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[imgcontainer] [img:113044_largest_classic_tractor_parade_Grand_Island_Nebraska-1.jpeg] [source]Matt Dixon[/source] Tractor drivers (1,139 of them) broke the world record for number of classic tractors (those more than 30 years old) in a parade last week at the Nebraska State Fair. The previous record was 745 vintage tractors. Unfortunately, one of the participants in the event died when his tractor rolled on top of him as he was trying to load his equipment on a trailer. See item on the next page [/imgcontainer]
The Centers for Disease Control and Prevention reported late Friday that there had been 52 additional cases reported that day of H3N2v virus, which is being transmitted from pigs to humans. As of Friday, there had been 276 cases reported in 10 states.
The “main risk factor for infection is exposure to pigs, mostly in fair settings,” the CDC reports.
This disease is not spreading easily from person to person. “Most cases are occurring in children who are exhibiting pigs, or helping to exhibit pigs and have occurred after a lot of very close contact with pigs over a relatively long period of time,” said Dr. Joseph Bresee, Chief of the Epidemiology and Prevention Branch in CDC’s Influenza Division.
Kelley Snowden, who raises hogs in East Texas, tells us that farms engaged in agro-tourism are beginning to curtail visits, as farmers try to prevent the spread of the swine flu.
The cases reported Friday came from Illinois, Maryland, Michigan, Minnesota, Ohio, Pennsylvania and Wisconsin.
Vehicle Miles Traveled Tax — There is discussion about a tax on the miles you travel.
There would be a measure of how many miles a car travels, and then a tax assessed based on that number. As opposed to a gas tax, everyone (including Prius drivers) would pay for the upkeep of roads.
But what about rural residents? Wouldn’t they pay more? Should rural residents pay a smaller per-mile tax?
Still some kinks to be worked out.
Food or Fracking? — Colorado farmers are competing for water with the oil and gas industry, DTN reports.
There’s a lot of hydraulic fracturing taking place in agricultural regions. Both industries need water.
Akin Down By 9 Points — A new St. Louis Post-Dispatch poll finds that Rep. Todd Akin is down by 9 points to incumbent Democratic Sen. Claire McCaskill in Missouri.
Akin had been ahead of Sen. McCaskill by 5 points, 49 to 45 percent, before he talked about “legitimate rape” and pregnancy. Now McCaskill leads 50 to 41.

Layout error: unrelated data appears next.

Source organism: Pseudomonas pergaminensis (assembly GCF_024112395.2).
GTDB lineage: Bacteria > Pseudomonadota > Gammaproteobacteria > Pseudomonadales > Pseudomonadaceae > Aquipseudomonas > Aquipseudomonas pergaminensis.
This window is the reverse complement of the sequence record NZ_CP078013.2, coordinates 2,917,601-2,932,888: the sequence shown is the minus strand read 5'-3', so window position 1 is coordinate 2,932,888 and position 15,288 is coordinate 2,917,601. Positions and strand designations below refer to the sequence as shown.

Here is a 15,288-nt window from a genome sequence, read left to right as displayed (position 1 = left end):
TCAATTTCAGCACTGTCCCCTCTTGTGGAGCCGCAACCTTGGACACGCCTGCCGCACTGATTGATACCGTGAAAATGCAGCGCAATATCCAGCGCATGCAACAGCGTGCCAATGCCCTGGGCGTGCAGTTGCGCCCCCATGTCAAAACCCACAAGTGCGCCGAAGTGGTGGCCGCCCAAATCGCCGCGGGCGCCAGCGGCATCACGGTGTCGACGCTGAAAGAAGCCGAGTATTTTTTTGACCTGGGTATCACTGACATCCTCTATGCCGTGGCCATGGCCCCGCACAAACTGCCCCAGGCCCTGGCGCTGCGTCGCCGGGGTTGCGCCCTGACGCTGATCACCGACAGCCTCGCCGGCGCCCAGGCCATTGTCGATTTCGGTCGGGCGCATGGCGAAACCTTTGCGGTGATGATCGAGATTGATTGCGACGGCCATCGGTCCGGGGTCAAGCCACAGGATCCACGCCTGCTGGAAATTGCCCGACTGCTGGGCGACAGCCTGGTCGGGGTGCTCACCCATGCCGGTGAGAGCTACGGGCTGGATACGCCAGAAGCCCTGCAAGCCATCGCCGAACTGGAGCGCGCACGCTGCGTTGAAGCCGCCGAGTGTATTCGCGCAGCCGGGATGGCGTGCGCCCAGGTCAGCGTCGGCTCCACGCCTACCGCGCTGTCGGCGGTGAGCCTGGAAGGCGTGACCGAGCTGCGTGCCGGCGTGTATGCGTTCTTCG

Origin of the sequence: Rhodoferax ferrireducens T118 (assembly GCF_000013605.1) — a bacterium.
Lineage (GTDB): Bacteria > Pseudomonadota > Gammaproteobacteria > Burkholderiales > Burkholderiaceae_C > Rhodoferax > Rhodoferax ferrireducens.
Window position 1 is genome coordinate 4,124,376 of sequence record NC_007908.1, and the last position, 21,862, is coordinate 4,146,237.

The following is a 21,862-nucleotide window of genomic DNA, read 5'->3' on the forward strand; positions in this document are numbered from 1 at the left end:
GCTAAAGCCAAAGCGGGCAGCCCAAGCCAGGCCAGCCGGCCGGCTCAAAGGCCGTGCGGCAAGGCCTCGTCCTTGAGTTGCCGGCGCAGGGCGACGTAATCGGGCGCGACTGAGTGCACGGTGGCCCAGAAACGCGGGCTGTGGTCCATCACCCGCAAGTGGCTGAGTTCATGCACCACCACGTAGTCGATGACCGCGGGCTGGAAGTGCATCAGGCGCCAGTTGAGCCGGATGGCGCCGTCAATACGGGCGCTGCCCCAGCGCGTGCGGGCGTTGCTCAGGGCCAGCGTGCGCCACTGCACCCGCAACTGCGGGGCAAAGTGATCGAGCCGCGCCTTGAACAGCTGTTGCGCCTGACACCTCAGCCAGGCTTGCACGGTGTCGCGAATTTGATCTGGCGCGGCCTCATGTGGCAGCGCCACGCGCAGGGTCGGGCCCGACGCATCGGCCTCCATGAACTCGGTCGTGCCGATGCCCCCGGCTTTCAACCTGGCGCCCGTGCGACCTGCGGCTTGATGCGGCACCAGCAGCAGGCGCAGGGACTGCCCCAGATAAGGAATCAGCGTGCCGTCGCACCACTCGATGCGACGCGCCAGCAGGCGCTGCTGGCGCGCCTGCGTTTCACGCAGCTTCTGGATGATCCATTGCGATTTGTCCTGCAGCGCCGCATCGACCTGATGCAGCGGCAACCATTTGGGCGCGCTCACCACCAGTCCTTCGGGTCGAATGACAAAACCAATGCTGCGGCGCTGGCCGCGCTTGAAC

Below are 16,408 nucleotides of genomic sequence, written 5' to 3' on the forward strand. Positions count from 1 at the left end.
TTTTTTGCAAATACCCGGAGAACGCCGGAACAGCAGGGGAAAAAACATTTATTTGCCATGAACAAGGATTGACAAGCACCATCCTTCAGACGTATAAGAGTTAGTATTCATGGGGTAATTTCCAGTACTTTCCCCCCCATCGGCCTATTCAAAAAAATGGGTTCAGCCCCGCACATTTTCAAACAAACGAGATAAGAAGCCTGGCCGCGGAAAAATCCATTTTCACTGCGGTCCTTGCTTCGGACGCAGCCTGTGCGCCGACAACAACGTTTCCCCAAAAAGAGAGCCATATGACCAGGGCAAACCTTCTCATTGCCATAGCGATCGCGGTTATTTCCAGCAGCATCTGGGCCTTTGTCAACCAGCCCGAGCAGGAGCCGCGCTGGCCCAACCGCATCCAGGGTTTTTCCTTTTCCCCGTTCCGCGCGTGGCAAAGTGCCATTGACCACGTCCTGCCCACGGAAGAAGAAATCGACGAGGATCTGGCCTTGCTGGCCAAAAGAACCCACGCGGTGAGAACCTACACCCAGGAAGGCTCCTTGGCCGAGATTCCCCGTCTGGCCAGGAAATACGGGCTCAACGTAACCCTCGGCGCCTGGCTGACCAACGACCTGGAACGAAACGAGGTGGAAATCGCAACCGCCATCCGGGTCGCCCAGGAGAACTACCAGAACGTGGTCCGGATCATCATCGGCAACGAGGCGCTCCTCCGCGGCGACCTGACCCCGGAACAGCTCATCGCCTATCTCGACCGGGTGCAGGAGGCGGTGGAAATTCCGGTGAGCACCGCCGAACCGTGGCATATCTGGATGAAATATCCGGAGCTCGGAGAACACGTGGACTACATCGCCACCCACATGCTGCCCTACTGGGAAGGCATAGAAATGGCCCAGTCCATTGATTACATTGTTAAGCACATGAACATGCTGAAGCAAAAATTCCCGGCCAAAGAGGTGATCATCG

Akin is behind among women voters by almost 20 percentage points.
Down in the Bootheel — In 2011, the U.S. Army Corps of Engineers blew three holes along the Mississippi River, flooding 140,000 acres of farmland in the Missouri Bootheel.
Now the place is dried up with the drought and the Mississippi is at historically low water levels.
DTN’s Emily Garnett visits an area that is suffering from Mother Nature’s extremes.
Neil Armstrong’s Farm — The first man to walk on Earth’s moon spent his teenage years on a farm in Ohio.
And after he retired, Armstrong spent the last 30 years of his life in a 19th-century farmhouse, raising cattle and corn.
Whooping Cough — There have been 715 cases of whooping cough in Colorado so far this year, the highest number since 2005. This is part of the worst outbreak of whooping cough in 50 years.
One of the causes is the failure of parents to get their kids immunized. The law in many states is too easy on those who, for whatever reason, won’t take this basic public health precaution, writes the Denver Post.
Tractor Death at State Fair — A 75-year-old Kansas man was killed at the Nebraska State Fair when his 1936 John Deere tractor rolled on top of him as he tried to load the machine on a trailer.
Charley DeWeese was from Thayer, Kansas. He was one of 1,139 people who brought their equipment to the fairgrounds to set a new record for the largest tractor parade.
Rural Veterinarians — The Minnesota Star-Tribune reports that “in some parts of rural Minnesota, there are too few veterinarians overseeing the health of too much livestock. And that, veterinarians say, increases the risk that animal diseases can spread.”
Nationally, only 17 percent of vets work in food-animal medicine. There are too many students entering pet care in vet school — and a third of those who enter food-animal practice soon move to pets.